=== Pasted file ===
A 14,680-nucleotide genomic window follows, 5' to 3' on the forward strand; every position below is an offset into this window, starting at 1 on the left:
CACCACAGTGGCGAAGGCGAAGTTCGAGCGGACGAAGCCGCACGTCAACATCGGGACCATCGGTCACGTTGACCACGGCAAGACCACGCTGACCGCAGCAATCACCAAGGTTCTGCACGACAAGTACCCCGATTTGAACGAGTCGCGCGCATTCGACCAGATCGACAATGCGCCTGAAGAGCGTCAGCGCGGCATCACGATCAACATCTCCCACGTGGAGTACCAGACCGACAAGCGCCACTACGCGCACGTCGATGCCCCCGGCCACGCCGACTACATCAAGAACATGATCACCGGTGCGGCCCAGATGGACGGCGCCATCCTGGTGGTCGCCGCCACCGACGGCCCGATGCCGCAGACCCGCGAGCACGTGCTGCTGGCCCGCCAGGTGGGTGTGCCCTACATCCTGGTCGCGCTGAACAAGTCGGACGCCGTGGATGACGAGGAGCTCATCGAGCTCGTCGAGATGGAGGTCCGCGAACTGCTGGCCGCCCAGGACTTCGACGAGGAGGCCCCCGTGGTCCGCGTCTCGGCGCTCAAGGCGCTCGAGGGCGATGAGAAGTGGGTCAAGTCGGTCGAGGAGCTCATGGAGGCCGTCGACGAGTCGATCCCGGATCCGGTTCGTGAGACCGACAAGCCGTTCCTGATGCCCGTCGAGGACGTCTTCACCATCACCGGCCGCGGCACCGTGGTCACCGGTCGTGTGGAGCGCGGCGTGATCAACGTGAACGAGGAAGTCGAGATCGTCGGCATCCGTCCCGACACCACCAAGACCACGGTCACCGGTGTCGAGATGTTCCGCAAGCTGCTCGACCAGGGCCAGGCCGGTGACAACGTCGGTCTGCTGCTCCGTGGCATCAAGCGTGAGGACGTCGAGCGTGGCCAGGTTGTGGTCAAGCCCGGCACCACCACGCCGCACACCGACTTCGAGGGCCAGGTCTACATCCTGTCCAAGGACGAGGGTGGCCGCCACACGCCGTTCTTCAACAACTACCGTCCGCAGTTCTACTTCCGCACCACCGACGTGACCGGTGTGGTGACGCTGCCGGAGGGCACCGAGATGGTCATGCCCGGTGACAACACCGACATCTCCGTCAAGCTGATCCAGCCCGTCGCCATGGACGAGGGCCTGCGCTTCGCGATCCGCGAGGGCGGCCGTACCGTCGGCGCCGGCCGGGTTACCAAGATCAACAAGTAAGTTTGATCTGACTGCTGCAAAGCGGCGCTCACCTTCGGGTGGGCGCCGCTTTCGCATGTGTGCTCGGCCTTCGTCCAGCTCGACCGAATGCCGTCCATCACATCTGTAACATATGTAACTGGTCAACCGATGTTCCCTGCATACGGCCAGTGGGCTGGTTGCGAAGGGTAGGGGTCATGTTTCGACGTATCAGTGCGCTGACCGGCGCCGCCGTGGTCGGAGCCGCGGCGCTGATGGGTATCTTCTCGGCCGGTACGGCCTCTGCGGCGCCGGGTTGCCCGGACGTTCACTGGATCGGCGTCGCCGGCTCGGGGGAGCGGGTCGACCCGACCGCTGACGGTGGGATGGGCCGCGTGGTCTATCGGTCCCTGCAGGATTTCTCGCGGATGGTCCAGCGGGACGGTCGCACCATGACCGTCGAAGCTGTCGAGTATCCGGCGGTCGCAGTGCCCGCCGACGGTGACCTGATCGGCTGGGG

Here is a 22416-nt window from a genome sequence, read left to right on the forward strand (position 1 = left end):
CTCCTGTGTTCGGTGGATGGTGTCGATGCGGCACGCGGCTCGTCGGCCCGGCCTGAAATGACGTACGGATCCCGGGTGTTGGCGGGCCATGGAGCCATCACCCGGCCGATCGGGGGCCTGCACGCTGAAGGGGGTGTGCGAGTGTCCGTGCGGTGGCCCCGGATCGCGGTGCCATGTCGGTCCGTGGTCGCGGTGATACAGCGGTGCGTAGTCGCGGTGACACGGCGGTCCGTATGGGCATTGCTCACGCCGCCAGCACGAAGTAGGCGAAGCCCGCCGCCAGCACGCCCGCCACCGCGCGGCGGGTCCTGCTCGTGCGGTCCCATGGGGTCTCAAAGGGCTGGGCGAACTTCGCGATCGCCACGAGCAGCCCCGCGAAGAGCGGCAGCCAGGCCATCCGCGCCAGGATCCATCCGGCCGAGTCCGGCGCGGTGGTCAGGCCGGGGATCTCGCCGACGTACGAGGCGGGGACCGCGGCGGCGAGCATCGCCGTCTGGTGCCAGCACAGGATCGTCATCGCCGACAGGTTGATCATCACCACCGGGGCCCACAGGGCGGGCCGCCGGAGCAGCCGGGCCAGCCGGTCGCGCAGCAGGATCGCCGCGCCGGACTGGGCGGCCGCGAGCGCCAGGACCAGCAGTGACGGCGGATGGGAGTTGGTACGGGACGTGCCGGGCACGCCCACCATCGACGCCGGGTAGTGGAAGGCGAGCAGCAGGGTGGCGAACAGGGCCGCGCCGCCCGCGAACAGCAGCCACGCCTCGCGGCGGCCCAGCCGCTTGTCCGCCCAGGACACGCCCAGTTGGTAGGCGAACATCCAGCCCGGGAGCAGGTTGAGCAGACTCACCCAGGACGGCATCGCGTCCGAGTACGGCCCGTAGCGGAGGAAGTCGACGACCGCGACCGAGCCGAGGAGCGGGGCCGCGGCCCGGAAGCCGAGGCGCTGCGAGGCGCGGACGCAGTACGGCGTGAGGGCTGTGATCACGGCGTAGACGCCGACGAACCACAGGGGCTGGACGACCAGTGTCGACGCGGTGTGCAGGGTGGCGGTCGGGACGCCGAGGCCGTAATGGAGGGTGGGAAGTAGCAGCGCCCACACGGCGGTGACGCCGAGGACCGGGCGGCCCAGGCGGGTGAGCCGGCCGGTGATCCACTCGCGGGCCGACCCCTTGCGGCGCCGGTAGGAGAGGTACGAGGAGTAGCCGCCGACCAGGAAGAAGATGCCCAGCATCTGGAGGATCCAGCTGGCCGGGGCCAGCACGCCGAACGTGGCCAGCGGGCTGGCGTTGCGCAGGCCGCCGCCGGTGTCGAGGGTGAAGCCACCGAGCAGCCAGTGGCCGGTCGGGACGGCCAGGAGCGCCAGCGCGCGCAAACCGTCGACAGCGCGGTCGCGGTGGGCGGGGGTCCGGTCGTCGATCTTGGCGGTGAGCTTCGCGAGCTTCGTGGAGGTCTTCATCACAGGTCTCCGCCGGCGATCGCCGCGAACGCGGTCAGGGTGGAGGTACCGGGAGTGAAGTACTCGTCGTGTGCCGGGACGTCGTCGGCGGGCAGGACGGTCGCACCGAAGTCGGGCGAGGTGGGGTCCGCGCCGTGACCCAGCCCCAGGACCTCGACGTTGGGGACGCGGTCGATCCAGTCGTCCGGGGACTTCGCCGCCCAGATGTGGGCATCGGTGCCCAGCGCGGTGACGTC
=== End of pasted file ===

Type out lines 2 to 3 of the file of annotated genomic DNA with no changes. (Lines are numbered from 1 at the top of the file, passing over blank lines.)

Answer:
CACCACAGTGGCGAAGGCGAAGTTCGAGCGGACGAAGCCGCACGTCAACATCGGGACCATCGGTCACGTTGACCACGGCAAGACCACGCTGACCGCAGCAATCACCAAGGTTCTGCACGACAAGTACCCCGATTTGAACGAGTCGCGCGCATTCGACCAGATCGACAATGCGCCTGAAGAGCGTCAGCGCGGCATCACGATCAACATCTCCCACGTGGAGTACCAGACCGACAAGCGCCACTACGCGCACGTCGATGCCCCCGGCCACGCCGACTACATCAAGAACATGATCACCGGTGCGGCCCAGATGGACGGCGCCATCCTGGTGGTCGCCGCCACCGACGGCCCGATGCCGCAGACCCGCGAGCACGTGCTGCTGGCCCGCCAGGTGGGTGTGCCCTACATCCTGGTCGCGCTGAACAAGTCGGACGCCGTGGATGACGAGGAGCTCATCGAGCTCGTCGAGATGGAGGTCCGCGAACTGCTGGCCGCCCAGGACTTCGACGAGGAGGCCCCCGTGGTCCGCGTCTCGGCGCTCAAGGCGCTCGAGGGCGATGAGAAGTGGGTCAAGTCGGTCGAGGAGCTCATGGAGGCCGTCGACGAGTCGATCCCGGATCCGGTTCGTGAGACCGACAAGCCGTTCCTGATGCCCGTCGAGGACGTCTTCACCATCACCGGCCGCGGCACCGTGGTCACCGGTCGTGTGGAGCGCGGCGTGATCAACGTGAACGAGGAAGTCGAGATCGTCGGCATCCGTCCCGACACCACCAAGACCACGGTCACCGGTGTCGAGATGTTCCGCAAGCTGCTCGACCAGGGCCAGGCCGGTGACAACGTCGGTCTGCTGCTCCGTGGCATCAAGCGTGAGGACGTCGAGCGTGGCCAGGTTGTGGTCAAGCCCGGCACCACCACGCCGCACACCGACTTCGAGGGCCAGGTCTACATCCTGTCCAAGGACGAGGGTGGCCGCCACACGCCGTTCTTCAACAACTACCGTCCGCAGTTCTACTTCCGCACCACCGACGTGACCGGTGTGGTGACGCTGCCGGAGGGCACCGAGATGGTCATGCCCGGTGACAACACCGACATCTCCGTCAAGCTGATCCAGCCCGTCGCCATGGACGAGGGCCTGCGCTTCGCGATCCGCGAGGGCGGCCGTACCGTCGGCGCCGGCCGGGTTACCAAGATCAACAAGTAAGTTTGATCTGACTGCTGCAAAGCGGCGCTCACCTTCGGGTGGGCGCCGCTTTCGCATGTGTGCTCGGCCTTCGTCCAGCTCGACCGAATGCCGTCCATCACATCTGTAACATATGTAACTGGTCAACCGATGTTCCCTGCATACGGCCAGTGGGCTGGTTGCGAAGGGTAGGGGTCATGTTTCGACGTATCAGTGCGCTGACCGGCGCCGCCGTGGTCGGAGCCGCGGCGCTGATGGGTATCTTCTCGGCCGGTACGGCCTCTGCGGCGCCGGGTTGCCCGGACGTTCACTGGATCGGCGTCGCCGGCTCGGGGGAGCGGGTCGACCCGACCGCTGACGGTGGGATGGGCCGCGTGGTCTATCGGTCCCTGCAGGATTTCTCGCGGATGGTCCAGCGGGACGGTCGCACCATGACCGTCGAAGCTGTCGAGTATCCGGCGGTCGCAGTGCCCGCCGACGGTGACCTGATCGGCTGGGG

Here is a 22416-nt window from a genome sequence, read left to right on the forward strand (position 1 = left end):